Japanese minister. I am aware that the opening of Hiogo and Osacca was postponed on certain conditions. The Tycoon’s government greatly regret that they have not been able to keep those conditions, but this result is not attributable to unfriendly feelings on their part towards the foreign governments, but to the obstacles they encounter among their own people.

Foreign representatives. We should be glad if you would describe these obstacles.

Japanese ministers. The Daimios were at one time hostile. They have ceased to be so now, in so far that they no longer wish to engage in open conflict with the foreigners; but their opinions are still divided on the subject of foreign trade, and they would be glad to see it stopped. I cannot give you, as you request, the names of any of the Daimios; indeed, the opinions I refer to are those rather of sections of the population than of individual Daimios.

Foreign representatives. We are glad to gather from your remarks some confirmation of the statements we have heard elsewhere, that the Daimios are adopting more intelligent views respecting foreign relations, and are laying aside their old unreasonable hostility. This state of things should materially facilitate the adoption of a liberal policy by the Tycoon’s government.

Japanese ministers. But if Hiogo and Osacca were opened at this moment, the old feeling would return and the people’s minds would be much disturbed.

Foreign representatives. In our opinion, such an assertion cannot be maintained. We have never found the people unfriendly, and if the Daimios have ceased to be actively hostile, as the Japanese minister himself states is the case, we cannot see why the opening of the ports named in the third article of the treaty should be longer deferred. The foreign governments [Page 271] will not be content to go on waiting if they think that the delay is occasioned by faulty administration on the part of the Tycoon.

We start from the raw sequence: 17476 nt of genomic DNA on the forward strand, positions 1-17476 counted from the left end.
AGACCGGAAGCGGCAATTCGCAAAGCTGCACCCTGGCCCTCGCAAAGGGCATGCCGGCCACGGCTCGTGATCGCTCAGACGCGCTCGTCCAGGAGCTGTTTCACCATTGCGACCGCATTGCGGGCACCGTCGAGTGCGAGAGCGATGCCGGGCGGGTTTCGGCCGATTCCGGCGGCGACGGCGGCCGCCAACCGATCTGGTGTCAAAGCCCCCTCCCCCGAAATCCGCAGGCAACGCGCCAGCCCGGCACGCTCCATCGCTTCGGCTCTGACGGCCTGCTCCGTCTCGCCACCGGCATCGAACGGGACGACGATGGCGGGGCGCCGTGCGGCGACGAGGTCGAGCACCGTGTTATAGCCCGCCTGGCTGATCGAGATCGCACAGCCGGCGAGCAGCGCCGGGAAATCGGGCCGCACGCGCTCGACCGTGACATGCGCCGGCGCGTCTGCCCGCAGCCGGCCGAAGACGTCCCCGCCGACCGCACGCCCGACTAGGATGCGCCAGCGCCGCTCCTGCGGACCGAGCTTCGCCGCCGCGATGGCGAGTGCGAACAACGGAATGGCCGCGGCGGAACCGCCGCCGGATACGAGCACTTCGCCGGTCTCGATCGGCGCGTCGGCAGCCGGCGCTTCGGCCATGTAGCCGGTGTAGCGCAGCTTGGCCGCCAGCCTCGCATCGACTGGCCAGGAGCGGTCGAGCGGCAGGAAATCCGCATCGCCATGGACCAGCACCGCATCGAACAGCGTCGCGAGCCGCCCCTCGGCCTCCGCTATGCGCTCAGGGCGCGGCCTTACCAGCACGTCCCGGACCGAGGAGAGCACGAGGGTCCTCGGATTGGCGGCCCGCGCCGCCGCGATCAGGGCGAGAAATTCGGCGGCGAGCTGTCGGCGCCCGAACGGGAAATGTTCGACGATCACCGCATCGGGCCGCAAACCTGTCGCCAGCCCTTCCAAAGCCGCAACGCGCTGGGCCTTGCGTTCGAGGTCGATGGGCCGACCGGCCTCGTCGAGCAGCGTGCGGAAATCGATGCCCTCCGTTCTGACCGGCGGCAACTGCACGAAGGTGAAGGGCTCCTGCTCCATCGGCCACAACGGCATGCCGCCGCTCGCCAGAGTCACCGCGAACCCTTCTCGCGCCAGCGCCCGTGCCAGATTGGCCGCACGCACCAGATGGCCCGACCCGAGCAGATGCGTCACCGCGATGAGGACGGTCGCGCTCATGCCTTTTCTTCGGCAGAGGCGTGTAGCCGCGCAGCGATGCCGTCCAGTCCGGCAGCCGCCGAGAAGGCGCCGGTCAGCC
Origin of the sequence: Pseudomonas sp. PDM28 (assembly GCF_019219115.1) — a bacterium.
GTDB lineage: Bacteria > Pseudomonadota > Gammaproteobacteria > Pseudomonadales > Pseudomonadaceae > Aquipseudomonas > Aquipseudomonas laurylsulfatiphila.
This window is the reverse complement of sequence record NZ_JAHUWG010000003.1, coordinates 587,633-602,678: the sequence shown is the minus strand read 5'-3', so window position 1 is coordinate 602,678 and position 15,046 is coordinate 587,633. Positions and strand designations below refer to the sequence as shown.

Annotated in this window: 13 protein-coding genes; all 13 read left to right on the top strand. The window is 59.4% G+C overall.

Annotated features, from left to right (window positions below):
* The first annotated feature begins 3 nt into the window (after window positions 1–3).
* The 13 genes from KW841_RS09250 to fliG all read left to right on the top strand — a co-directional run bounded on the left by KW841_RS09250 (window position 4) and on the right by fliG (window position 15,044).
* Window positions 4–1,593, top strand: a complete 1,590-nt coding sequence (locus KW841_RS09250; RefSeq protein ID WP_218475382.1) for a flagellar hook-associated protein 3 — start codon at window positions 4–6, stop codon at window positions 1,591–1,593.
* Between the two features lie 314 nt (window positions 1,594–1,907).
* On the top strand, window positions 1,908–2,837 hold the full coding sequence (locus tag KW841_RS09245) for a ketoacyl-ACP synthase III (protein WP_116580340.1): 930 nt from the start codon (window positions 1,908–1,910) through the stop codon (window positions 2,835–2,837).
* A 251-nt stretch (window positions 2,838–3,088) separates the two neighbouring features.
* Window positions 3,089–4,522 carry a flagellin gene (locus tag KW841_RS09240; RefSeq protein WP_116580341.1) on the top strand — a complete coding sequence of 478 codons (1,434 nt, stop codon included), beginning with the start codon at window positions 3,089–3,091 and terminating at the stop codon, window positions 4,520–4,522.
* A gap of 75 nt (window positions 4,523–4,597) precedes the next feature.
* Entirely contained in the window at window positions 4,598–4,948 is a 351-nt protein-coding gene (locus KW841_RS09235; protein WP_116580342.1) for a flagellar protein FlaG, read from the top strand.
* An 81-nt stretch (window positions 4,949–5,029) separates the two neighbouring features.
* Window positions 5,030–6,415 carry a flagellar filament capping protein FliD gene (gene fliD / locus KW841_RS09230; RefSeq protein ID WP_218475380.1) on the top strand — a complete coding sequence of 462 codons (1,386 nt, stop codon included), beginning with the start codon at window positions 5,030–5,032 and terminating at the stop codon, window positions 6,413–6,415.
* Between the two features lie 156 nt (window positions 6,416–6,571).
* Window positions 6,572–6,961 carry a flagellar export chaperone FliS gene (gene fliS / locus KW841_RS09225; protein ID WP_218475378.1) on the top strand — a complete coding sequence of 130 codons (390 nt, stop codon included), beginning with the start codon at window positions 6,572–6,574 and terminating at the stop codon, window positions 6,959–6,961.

Japanese minister. Affairs are by no means in a settled condition. The Mikado’s approval of the treaties is still withheld, and must be obtained before any new ports can be opened. The Tycoon must proceed very gradually in this matter. If, in order to show his friendship to the foreign powers, he were suddenly to open new ports and cause fresh troubles to break out, neither foreign nor native interests would be benefited. I hope that the representatives will understand that the Tycoon’s government has great difficulty to contend with.

Foreign representatives. You keep us so entirely in the dark as to the nature of these alleged difficulties that it is not possible for us to understand them. On the other hand, the information that reaches us from other quarters is of such an opposite character that we may be excused from doubting whether these difficulties have any real existence. These indefinite statements have been so often repeated by the Tycoon’s government during the last six years that we can no longer place any reliance on them. It is clear that the Tycoon’s government either occasions these difficulties themselves or are powerless to prevent them. Do you wish us to understand that the Tycoon’s government positively prefer punctual payment of the indemnity to accepting the alternative conditions now proposed?